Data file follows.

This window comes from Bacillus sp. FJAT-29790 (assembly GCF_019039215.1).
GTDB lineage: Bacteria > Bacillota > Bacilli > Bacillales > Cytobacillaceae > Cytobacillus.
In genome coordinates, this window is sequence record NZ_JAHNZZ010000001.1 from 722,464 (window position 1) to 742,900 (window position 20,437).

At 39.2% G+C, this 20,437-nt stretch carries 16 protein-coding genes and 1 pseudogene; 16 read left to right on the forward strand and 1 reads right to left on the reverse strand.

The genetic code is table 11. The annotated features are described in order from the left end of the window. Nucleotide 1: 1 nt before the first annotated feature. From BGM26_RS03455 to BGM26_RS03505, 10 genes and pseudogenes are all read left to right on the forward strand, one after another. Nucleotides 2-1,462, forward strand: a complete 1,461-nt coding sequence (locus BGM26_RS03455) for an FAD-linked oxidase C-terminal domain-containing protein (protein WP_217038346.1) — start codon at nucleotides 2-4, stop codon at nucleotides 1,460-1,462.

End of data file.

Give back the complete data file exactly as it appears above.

This window comes from Bacillus sp. FJAT-29790 (assembly GCF_019039215.1).
GTDB lineage: Bacteria > Bacillota > Bacilli > Bacillales > Cytobacillaceae > Cytobacillus.
In genome coordinates, this window is sequence record NZ_JAHNZZ010000001.1 from 722,464 (window position 1) to 742,900 (window position 20,437).

At 39.2% G+C, this 20,437-nt stretch carries 16 protein-coding genes and 1 pseudogene; 16 read left to right on the forward strand and 1 reads right to left on the reverse strand.

The genetic code is table 11. The annotated features are described in order from the left end of the window. Nucleotide 1: 1 nt before the first annotated feature. From BGM26_RS03455 to BGM26_RS03505, 10 genes and pseudogenes are all read left to right on the forward strand, one after another. Nucleotides 2-1,462, forward strand: a complete 1,461-nt coding sequence (locus BGM26_RS03455) for an FAD-linked oxidase C-terminal domain-containing protein (protein WP_217038346.1) — start codon at nucleotides 2-4, stop codon at nucleotides 1,460-1,462.